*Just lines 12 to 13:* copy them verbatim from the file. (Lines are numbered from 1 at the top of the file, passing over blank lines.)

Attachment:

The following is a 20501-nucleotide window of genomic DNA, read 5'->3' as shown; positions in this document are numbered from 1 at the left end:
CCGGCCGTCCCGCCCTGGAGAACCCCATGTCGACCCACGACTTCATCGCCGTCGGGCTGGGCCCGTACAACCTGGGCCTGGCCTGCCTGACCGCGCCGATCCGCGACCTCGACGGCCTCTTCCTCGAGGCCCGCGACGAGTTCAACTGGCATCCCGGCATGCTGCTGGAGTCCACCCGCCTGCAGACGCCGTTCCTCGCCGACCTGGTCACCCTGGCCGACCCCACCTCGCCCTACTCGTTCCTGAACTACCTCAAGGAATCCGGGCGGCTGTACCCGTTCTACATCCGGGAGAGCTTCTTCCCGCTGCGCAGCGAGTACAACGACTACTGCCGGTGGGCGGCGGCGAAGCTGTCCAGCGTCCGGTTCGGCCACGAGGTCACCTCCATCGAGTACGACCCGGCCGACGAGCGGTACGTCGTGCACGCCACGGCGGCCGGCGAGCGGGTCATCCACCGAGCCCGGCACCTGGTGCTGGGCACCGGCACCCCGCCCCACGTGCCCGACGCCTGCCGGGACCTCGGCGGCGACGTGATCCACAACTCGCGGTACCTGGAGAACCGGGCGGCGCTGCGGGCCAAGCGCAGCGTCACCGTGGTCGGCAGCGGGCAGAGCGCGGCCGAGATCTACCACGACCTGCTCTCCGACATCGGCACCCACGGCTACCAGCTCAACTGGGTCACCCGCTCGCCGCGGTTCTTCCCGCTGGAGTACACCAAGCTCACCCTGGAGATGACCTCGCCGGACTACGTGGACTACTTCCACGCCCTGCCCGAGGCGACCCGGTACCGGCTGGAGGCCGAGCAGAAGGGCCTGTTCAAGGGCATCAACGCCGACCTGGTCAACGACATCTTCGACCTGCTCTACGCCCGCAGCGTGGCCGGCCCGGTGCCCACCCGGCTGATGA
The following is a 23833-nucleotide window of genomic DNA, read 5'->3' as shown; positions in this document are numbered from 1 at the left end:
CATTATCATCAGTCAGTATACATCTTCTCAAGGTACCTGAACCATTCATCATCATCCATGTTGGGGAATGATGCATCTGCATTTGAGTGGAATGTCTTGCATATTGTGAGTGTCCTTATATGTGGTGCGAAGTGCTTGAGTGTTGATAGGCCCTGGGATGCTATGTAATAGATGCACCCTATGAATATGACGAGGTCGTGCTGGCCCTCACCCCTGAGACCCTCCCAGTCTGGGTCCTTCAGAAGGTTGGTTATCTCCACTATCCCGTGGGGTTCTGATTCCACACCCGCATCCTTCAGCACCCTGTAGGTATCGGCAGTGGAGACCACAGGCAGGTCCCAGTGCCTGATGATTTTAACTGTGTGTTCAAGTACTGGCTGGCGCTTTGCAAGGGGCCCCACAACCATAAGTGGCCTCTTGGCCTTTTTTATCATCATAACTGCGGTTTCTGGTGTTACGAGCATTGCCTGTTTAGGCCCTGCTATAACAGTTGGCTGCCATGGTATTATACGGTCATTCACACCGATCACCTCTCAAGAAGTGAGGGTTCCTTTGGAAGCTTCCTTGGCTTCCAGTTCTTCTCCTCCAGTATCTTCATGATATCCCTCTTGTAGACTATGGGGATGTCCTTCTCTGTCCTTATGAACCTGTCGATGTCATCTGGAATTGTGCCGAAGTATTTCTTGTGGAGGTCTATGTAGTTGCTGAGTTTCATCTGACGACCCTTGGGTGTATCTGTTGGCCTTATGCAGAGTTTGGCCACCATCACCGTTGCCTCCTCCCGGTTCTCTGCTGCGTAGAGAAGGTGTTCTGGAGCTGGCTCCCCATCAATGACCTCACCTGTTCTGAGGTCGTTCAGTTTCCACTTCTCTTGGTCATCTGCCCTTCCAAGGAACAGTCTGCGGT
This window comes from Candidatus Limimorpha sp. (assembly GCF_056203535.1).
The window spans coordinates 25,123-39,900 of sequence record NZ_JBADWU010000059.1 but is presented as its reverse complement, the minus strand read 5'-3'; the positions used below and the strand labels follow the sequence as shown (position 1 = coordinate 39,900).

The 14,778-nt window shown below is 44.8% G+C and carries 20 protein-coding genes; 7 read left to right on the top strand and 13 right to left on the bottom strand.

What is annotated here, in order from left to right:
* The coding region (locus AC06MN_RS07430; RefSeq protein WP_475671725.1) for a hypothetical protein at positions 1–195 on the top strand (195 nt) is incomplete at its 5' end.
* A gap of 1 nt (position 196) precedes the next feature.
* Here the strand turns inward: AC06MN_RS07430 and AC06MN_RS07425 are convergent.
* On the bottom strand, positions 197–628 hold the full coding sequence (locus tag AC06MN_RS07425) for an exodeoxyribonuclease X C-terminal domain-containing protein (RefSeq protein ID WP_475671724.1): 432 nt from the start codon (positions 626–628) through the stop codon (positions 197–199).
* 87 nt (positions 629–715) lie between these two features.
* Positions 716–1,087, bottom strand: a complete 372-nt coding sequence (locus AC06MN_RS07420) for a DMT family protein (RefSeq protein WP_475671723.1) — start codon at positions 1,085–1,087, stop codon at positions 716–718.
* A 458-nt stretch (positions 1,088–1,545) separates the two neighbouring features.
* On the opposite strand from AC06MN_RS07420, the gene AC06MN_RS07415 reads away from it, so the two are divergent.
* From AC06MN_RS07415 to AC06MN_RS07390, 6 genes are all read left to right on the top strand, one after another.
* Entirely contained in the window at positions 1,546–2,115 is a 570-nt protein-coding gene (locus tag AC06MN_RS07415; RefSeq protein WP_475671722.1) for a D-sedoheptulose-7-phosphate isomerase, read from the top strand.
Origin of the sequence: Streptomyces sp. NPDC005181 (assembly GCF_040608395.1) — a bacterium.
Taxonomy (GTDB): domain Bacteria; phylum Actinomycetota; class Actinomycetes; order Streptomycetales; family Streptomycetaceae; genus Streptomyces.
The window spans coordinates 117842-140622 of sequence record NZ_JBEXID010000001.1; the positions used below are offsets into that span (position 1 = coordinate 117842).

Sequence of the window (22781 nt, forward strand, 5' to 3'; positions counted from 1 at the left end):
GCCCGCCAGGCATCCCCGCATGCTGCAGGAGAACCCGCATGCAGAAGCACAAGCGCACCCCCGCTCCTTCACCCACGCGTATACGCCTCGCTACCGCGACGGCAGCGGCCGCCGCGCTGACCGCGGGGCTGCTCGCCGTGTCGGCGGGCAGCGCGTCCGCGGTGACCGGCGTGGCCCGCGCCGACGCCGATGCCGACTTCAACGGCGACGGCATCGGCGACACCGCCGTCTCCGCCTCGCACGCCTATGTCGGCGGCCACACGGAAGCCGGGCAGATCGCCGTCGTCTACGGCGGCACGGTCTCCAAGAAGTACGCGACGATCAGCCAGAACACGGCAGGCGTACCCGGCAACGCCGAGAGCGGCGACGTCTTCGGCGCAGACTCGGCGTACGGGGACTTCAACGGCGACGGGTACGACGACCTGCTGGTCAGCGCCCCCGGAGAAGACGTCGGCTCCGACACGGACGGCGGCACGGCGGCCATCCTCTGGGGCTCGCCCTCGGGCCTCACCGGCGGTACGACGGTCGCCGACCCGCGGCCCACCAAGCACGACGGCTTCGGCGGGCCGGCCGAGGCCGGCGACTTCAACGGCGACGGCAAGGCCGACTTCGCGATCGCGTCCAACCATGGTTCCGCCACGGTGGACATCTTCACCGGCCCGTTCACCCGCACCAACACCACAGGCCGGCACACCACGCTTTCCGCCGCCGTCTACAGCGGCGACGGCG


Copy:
* On the bottom strand, positions 197–628 hold the full coding sequence (locus tag AC06MN_RS07425) for an exodeoxyribonuclease X C-terminal domain-containing protein (RefSeq protein ID WP_475671724.1): 432 nt from the start codon (positions 626–628) through the stop codon (positions 197–199).
* 87 nt (positions 629–715) lie between these two features.